I love doing art projects with Lewis and usually don’t mind the mess, but there are some day when I’d rather have something quick and easy with minimal clean-up. I’ve seen the idea to paint with water outside before but it is much too cold for outdoor water play now. I’ve thought a bit about how to convert this to an indoor activity, but had yet to come up with any brilliant ideas. Well, I recently came across this idea for “Paper Towel Artwork” on the blog Fun & Engaging Activities for Toddlers. (Unfortunately it seems this blog is no longer being updated, but looking through the archives I did find several good ideas for activities to try with Lewis.)
Getting started. Dipping his paintbrush in the water.
Basically the idea behind the paper towel artwork is to color on a paper towel with markers and then give your child water and a paintbrush. When they “paint” the water onto the paper towel the colors all bleed making a neat effect. Easy set up, minimal mess, easy clean up – sounds good to me!
I started by getting out the markers and a few sheets of paper towel. I sat on the floor with it with our big pad of drawing paper since I knew Lewis would be interested in the markers too. He is getting better about knowing to color only on the paper, not put crayons/markers in his mouth, etc. I did one sheet with shapes, one with some flowers, and one with his name and some little patterns. Nothing fancy, just things that would catch his attention and a variety of colors to look pretty with the water. A few times he joined in by grabbing the markers and adding his own marks to the paper towels. When he’s a bit older he’ll be able to do the whole activity himself, drawing his own pictures and then “painting” over them with the water.
We actually did the coloring a few days before the painting part, so I’m not sure if he remembered coloring on the paper towels with me by the time I got them out again to paint on. The cup holder on his highchair tray worked perfectly for pouring a little water into, since he wasn’t able to tip or spill it. You could also just put some water in a little dish.
He doesn’t recognize his name or letters yet, but I like to give him some exposure to them to start getting his name looking familiar to him. As he painted I talked to him about what he was painting on. “You’re painting on the letter “I”. It is purple. Now you put some water on the squares at the bottom. Look how the color bleeds on the paper towel.”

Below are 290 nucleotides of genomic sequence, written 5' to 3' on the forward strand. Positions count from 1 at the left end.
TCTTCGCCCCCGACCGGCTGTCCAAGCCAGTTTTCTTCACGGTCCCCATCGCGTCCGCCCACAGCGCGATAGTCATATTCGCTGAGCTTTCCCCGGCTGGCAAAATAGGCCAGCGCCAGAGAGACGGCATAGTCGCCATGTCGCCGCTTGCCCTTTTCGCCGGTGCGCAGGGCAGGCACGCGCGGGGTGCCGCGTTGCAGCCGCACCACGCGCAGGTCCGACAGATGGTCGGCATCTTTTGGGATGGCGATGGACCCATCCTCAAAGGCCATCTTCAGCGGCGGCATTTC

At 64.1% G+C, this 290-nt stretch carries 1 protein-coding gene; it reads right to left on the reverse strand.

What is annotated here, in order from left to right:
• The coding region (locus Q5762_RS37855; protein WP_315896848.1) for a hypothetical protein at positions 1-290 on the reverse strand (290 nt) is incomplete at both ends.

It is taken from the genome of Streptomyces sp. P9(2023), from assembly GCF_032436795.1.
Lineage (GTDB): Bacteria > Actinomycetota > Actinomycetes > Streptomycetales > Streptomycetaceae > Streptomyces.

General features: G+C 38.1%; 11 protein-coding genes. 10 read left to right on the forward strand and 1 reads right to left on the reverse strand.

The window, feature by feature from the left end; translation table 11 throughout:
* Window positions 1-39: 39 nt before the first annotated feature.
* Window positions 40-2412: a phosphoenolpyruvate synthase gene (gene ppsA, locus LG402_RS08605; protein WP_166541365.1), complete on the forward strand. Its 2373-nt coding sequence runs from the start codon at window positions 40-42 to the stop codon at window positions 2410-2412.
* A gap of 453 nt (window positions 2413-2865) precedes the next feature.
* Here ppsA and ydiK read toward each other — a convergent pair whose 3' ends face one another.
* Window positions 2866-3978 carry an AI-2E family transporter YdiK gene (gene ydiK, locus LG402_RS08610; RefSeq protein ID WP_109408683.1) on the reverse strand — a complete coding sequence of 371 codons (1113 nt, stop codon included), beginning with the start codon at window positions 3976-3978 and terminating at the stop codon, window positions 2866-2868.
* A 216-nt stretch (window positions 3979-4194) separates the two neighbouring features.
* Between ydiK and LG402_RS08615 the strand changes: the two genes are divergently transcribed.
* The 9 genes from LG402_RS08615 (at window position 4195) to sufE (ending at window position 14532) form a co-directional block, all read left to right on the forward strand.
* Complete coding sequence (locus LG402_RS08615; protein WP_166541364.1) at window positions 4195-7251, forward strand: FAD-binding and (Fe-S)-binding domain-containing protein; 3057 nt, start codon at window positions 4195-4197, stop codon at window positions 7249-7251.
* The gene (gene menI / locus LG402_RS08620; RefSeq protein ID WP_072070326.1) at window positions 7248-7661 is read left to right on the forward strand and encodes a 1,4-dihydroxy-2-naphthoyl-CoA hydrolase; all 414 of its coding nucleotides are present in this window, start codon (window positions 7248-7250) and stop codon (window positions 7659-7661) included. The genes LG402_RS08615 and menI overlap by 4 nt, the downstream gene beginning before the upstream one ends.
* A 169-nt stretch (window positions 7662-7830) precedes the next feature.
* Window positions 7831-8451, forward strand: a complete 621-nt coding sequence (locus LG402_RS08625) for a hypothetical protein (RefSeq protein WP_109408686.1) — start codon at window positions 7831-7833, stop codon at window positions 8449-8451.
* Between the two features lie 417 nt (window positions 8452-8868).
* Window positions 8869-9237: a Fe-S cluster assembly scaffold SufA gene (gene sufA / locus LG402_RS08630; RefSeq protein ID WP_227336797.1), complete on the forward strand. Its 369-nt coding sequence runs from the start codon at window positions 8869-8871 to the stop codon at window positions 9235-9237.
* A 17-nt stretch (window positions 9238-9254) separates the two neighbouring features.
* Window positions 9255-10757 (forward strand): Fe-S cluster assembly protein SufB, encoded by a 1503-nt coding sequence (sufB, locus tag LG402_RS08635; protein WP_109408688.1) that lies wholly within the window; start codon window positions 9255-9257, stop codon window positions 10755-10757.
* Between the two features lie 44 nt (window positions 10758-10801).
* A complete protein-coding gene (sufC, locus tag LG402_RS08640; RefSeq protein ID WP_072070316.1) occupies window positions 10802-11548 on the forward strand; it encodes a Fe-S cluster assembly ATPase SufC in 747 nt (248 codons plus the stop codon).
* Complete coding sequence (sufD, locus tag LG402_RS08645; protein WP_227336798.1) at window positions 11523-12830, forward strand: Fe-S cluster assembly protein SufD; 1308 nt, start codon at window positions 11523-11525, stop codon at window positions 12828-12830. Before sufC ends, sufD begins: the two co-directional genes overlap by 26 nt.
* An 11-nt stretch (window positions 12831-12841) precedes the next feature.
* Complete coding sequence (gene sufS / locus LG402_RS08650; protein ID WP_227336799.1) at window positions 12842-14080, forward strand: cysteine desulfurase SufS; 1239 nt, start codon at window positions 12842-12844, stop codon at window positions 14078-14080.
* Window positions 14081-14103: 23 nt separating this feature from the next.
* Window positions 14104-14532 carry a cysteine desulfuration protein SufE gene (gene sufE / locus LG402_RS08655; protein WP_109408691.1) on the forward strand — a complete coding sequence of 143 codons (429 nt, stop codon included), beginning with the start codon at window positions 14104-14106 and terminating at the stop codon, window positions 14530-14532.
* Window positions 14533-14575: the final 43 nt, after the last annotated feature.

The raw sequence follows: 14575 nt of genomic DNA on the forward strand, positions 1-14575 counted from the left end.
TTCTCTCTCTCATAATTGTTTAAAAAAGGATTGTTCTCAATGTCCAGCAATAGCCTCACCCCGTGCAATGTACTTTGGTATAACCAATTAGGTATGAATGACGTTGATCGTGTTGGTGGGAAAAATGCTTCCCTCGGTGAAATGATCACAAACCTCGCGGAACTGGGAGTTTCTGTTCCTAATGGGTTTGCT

After painting on his name he chose the sheet with the shapes. He has been very interested in shapes recently, and is starting to recognize some of the “basic” shapes by name.
Pointing to the star, his favorite shape.
The shape sheet actually turned into a bit of a learning activity. I would ask him if he could find a shape, and then he would paint on that shape with the water. He correctly found star, square, circle, and heart but wasn’t sure about the diamond. This could be a fun way to practice numbers, letters or even sight-words with an older child. Similar to activities I’ve seen where you write letters or words with chalk outside and then have them spray them with a spray bottle as you name each one.
“Can you find the red circle?”
He was starting to lose interest by the time we got to the flower sheet, but I decided to give it a go anyway since he wasn’t asking to get down yet.
You can see some of his drawing contribution across the top of the flowers.
He decided to try something new with this sheet and dipped his fingers in the water instead of the brush. He tried painting some of the water on with his fingers but also thought it was good to just lick the water off his fingers. I gave him his sippy with some water but he continued to want to dip his fingers into the water. Then he noticed the cup I had for putting more water onto his tray and asked for that. He helped pour the rest of the water onto his paper, then was mad that it was all gone.
“I’m upset because Mommy won’t get me more water to make a big mess with.”
He seemed to have fun painting with the water, although it was hard to tell how much he was really noticing/understanding that the water was making the colors spread. We saved the first two pictures and let them dry, then I hung them on the fridge. The flower picture got ripped and went into the trash.
The next day he found a paintbrush and was walking around with it. He brought it in the kitchen, took the pictures off the fridge, and pretended to “paint” on them for a little while with the dry brush. We will definitely be re-visiting this activity!